Whether you’re new to real estate investing or a seasoned pro, chances are you’ve heard of or even used the 1% rule to evaluate a potential real estate investment property.
The 1% rule is a general rule of thumb in which the property’s monthly rent should equal or greater than 1% of the purchase price. For example, if a duplex is listed for sale for $300,000, it would need to generate monthly rent of $3000 or more in order to cash flow. And if the duplex needs repairs, then the cost of those corrections should be added to the sales price and the rent equal to or greater than 1% of the new total.
That’s the theory anyway. And while it’s a great measure from a 30,000-foot, birds-eye view, it has several limitations which may cause you to either end up in a bad deal or miss a good one in its entirety.
Well, there are several things this rule doesn’t take into account:
- Lack of or Missing Inventory – The fact is, in the Twin Cities metro these properties are hard to find. And the few that meet this threshold may be inexpensive to one or more of the other items on this list. Having analyzed literally thousands of properties in my decades as a real estate investor, I can tell you there have been many that have cash flowed with rents lower than 1% of the purchase price.
- Neighborhood – In a city with higher property values overall, the handful of duplexes and rental properties that meet the 1% threshold are most likely found in neighborhoods with a large population of renters rather than homeowners, high turnover, and perhaps even higher rates of unemployment or crime.
- Expenses – In the thousands of properties I’ve analyzed, there have been hundreds and hundreds that cash flowed and violated the 1% rule – some because of low expenses and some because the property’s expenses were just too high. For example, high taxes or utility bills can result in a negative cash flow. Conversely, if the tenants pay 100% of the expenses, the property may be a gold mine because it has so little overhead.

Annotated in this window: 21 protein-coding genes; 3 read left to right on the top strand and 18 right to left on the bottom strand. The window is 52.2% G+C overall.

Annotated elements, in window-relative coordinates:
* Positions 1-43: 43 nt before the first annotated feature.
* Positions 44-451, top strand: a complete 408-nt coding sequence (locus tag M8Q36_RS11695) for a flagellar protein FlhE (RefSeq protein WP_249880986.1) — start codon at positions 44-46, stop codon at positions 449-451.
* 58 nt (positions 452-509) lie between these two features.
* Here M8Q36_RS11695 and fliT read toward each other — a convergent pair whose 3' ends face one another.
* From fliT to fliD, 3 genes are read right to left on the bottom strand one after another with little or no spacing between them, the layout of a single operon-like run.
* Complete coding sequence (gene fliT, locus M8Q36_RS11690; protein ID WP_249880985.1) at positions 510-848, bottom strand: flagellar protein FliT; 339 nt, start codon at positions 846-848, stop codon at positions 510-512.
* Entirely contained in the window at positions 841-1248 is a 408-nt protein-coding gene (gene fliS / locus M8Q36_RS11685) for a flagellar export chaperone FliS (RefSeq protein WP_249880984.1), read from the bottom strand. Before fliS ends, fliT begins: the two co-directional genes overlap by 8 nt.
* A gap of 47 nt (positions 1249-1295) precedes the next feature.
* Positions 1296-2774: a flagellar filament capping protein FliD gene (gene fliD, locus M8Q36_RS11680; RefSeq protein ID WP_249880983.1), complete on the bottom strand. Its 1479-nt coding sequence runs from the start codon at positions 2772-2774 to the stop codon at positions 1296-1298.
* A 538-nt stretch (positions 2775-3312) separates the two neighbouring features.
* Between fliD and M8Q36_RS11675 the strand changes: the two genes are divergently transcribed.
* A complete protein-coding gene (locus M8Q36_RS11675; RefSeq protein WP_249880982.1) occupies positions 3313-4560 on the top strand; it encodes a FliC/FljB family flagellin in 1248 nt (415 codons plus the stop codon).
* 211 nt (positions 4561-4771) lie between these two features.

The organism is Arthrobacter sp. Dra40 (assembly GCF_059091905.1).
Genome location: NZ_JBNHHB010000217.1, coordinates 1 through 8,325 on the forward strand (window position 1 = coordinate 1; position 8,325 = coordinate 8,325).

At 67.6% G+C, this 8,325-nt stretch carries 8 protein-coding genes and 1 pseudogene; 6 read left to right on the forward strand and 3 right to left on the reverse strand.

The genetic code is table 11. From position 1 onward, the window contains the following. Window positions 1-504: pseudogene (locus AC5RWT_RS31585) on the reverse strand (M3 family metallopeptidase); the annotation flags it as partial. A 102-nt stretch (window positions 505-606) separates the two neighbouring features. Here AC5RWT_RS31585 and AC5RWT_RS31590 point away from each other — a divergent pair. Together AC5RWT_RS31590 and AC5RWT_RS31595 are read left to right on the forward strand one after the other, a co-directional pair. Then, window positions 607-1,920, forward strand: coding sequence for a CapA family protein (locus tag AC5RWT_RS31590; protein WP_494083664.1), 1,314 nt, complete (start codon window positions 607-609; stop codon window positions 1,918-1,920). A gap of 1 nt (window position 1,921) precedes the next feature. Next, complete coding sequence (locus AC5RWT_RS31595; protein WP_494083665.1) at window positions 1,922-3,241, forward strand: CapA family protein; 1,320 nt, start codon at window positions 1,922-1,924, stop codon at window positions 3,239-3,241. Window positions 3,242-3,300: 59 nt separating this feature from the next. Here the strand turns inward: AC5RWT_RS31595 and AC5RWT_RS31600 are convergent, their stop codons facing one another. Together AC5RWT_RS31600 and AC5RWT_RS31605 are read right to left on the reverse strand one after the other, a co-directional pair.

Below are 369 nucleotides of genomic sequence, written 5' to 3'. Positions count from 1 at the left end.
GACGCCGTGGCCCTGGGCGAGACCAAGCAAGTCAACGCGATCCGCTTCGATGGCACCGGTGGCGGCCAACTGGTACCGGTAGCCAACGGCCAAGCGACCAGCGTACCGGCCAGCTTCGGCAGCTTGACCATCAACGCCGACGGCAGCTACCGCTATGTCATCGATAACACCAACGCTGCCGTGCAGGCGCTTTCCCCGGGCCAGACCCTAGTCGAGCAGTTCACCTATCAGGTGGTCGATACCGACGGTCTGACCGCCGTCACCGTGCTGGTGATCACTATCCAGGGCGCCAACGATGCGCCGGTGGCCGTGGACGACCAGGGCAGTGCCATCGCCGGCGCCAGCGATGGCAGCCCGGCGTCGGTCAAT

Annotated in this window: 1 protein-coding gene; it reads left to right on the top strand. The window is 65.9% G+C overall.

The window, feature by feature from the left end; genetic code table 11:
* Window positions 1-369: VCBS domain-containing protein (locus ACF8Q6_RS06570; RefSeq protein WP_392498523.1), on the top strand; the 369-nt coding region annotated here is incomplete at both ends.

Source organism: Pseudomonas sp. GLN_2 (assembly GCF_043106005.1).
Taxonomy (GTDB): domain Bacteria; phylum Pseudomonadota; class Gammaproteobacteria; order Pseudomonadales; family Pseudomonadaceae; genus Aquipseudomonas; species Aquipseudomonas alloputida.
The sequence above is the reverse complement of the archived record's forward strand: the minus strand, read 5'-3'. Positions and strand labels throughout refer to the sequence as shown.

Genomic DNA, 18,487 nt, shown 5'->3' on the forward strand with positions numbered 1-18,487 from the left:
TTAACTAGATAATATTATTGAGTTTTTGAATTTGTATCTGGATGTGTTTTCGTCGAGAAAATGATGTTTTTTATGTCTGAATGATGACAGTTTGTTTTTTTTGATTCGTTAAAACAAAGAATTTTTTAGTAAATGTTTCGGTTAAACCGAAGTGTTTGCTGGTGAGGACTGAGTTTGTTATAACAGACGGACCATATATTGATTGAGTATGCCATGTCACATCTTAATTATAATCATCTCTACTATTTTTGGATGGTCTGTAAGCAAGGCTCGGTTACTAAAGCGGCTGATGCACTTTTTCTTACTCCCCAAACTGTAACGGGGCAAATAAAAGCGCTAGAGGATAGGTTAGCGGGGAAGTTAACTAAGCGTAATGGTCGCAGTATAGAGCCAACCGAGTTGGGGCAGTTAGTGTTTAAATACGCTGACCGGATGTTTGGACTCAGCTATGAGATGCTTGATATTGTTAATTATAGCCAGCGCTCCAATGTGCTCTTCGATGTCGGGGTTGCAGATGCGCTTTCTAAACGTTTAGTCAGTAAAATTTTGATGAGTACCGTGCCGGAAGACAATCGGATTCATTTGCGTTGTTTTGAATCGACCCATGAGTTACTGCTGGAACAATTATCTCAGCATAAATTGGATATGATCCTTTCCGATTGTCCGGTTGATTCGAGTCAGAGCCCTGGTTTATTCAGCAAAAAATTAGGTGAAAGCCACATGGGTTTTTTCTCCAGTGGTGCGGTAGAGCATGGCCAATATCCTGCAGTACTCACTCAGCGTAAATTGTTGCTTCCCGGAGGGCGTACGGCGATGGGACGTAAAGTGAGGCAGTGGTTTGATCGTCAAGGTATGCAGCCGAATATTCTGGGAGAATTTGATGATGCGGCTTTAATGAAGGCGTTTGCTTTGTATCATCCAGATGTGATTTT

- Interest rates – The historically low-interest rates we’ve experienced the last several years have made monthly payments lower, which resulted in investors being able to pay more for a duplex than they could at higher rates. Higher interest rates, on the other hand, will result in higher mortgage payments, which will result in buyers being more price-restricted. In a market with not enough housing supply regardless of type, scarcity may mean prices remain high.
- Condition –A property that meets the 1% rule may have a great deal of deferred maintenance. If the needed repairs are necessary for the long-term condition of the building, but won’t result in more revenue, it may not be a good investment due to the cash outlay on the immediate horizon. An example of this might be a roof with cupped shingles. It may not be leaking, but it is clear replacement is imminent. Since the roof is currently waterproof, the seller may not be willing to make price concessions to keep buyer acquisition costs within the confines of the 1% rule.
- Appreciation – While I never counsel a client to buy on appreciation, it is a financial bonus for all real estate investments. If a property violates the 1% rule but is in a rapidly gentrifying neighborhood, or an area where a new or existing employer is expanding and bringing jobs, a duplex may be a worthwhile investment due to forecasts of increasing demand for the area, increasing rents, and as a result, rising prices.
There is more than one factor to consider when purchasing an investment property. And while the 1% may be a worthwhile quick measure, it does have its limitations.
As always, it is important to look at the whole picture before you buy. If you’re looking in the Twin Cities, give me a call. There are deals out there. You just have to know where and how to look.